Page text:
Prostate cancer therapy may affect mental function

Men who undergo hormone therapy for early Prostate cancer may experience a modest, short-term decline their mental capacities, UK researchers report.

Dr. Valerie Jenkins said that treatment aimed at suppressing testosterone levels, called LHRH-agonist therapy, in men with Prostate cancer “may cause subtle changes in cognition in this group of patients.”

Also, she pointed out that the men she studied “only received 3 months therapy whereas many patients receive longer term treatments.”

As described in the medical journal BJU International, Jenkins, of the University of Sussex, Brighton, and colleagues monitored the short-term effect of LHRH-agonist therapy on patients’ memory, concentration and spatial skills.

Thirty-two patients with localized Prostate cancer had cognitive assessments before the start of hormone therapy, after 3 months or on completing drug therapy but before radiotherapy, and 9 months later.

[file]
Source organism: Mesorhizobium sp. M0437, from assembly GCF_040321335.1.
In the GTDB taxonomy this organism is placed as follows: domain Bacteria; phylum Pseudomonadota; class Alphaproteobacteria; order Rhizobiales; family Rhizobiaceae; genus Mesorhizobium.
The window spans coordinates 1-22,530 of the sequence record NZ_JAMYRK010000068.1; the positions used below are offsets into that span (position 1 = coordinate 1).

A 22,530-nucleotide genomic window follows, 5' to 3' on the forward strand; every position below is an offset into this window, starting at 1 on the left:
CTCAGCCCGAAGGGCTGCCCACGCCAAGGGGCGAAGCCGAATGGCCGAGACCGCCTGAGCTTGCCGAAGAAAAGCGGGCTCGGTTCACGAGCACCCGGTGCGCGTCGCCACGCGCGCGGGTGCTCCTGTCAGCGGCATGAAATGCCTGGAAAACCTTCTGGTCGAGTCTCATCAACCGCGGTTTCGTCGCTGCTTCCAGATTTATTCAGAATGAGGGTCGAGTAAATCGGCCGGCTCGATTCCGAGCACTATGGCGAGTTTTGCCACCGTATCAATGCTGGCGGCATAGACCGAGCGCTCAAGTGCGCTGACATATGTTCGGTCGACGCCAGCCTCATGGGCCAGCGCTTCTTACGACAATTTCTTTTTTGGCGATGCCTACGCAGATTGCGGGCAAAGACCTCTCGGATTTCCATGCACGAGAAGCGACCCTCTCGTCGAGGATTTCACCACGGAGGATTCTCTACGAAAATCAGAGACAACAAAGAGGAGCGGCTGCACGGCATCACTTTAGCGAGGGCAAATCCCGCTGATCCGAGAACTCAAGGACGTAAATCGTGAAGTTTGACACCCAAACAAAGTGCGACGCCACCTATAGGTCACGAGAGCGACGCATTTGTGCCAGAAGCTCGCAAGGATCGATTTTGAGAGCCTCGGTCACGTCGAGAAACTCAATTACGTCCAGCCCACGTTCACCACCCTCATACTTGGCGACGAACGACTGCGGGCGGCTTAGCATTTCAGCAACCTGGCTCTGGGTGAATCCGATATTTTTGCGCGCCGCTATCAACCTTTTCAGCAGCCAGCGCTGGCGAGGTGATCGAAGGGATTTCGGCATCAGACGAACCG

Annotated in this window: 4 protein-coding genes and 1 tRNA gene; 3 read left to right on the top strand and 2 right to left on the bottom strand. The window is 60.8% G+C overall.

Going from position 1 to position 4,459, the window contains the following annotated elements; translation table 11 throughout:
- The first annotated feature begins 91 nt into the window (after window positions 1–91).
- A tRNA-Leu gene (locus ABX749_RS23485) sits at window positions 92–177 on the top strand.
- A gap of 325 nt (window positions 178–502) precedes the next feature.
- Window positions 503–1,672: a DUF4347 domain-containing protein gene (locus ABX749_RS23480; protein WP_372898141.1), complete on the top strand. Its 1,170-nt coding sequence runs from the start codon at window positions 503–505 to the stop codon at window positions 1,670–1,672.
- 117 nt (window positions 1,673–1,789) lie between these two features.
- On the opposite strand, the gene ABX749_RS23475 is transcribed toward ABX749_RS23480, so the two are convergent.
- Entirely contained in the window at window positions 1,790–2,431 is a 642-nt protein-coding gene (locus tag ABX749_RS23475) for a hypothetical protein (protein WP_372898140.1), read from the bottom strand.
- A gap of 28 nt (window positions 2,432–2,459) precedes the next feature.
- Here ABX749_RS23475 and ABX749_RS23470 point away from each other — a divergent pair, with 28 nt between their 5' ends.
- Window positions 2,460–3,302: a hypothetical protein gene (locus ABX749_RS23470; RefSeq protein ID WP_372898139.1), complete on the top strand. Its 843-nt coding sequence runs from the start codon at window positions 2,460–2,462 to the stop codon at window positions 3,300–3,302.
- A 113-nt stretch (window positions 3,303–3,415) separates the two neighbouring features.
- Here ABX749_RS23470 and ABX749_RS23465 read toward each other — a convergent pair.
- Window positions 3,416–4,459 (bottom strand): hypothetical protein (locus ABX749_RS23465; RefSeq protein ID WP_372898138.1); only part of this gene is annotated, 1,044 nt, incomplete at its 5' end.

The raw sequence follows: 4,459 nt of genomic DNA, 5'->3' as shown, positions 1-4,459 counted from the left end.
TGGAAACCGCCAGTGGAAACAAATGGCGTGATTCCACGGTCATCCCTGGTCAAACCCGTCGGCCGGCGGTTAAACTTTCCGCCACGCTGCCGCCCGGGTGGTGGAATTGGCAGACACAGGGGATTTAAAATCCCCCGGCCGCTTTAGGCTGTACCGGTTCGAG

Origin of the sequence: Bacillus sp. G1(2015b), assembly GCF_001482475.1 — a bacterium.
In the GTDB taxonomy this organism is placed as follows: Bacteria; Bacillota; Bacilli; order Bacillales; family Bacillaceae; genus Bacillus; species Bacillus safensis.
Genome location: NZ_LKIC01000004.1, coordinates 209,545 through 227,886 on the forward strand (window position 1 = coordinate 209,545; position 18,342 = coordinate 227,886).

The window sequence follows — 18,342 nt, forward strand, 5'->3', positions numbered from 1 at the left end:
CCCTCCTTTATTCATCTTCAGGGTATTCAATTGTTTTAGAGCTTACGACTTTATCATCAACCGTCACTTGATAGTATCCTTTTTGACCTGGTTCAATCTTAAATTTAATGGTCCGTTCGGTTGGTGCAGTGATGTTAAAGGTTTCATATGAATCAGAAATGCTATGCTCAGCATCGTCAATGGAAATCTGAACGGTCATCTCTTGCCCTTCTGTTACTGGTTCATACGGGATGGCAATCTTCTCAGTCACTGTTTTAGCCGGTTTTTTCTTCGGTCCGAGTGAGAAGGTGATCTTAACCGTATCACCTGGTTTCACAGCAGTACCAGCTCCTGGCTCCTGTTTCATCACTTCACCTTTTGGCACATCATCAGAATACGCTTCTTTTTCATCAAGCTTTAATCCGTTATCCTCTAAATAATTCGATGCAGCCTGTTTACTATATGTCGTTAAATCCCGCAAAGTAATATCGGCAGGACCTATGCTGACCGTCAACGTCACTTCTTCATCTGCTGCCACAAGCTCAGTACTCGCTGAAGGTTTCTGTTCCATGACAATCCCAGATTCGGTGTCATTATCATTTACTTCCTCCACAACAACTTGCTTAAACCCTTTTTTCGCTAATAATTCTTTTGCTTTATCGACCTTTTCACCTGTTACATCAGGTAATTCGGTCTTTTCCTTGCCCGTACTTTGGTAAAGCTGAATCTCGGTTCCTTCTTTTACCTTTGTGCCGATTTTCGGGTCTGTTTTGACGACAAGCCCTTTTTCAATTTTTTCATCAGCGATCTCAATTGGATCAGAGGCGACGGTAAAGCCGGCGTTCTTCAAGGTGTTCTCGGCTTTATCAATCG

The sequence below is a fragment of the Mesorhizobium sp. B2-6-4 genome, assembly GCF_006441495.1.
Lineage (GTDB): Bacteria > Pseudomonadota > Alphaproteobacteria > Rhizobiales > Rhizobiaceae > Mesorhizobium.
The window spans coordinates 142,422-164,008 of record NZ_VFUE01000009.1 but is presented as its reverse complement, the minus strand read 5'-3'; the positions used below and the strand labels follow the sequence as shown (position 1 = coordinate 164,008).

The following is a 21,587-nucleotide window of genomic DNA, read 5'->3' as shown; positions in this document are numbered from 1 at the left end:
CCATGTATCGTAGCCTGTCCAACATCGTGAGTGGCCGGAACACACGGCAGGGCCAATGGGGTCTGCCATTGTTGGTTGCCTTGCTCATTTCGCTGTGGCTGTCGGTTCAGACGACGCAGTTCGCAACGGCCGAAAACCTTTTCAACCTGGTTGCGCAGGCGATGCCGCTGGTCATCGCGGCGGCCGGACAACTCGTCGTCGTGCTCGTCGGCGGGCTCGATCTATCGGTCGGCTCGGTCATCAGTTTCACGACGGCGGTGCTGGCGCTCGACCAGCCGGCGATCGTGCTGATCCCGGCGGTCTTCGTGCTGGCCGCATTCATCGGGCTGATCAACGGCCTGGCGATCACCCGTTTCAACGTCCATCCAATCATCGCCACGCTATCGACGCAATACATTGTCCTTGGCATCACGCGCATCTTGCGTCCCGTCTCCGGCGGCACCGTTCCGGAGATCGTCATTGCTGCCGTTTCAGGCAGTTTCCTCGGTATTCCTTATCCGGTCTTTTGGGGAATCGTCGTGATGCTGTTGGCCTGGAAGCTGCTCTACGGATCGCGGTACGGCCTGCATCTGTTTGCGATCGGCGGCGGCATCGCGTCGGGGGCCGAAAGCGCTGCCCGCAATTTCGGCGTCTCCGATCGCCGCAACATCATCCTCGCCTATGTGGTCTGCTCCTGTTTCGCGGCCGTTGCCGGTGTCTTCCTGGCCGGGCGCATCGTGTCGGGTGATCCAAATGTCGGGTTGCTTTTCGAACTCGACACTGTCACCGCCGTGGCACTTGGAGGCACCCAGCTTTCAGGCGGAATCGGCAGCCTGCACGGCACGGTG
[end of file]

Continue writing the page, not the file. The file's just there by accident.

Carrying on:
“The results showed that for some men, performance was worse following treatment when testosterone levels were low, particularly their spatial skills,” Jenkins said. “The effects were subtle rather than clinical, although a quarter of the men one year later still complained that their memory had deteriorated.”

Specifically, after 3 months, 15 (47 percent) of the men showed significant cognitive decline on at least one cognitive task. However, by 9 months only 11 men (34 percent) were affected.

Given these findings and the “increasing use of LHRH therapy,” the researchers call for a larger prospective study of the possible side effects of the treatment.

SOURCE: BJU International, July 2005.

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Revision date: June 20, 2011
Last revised: by Janet A. Staessen, MD, PhD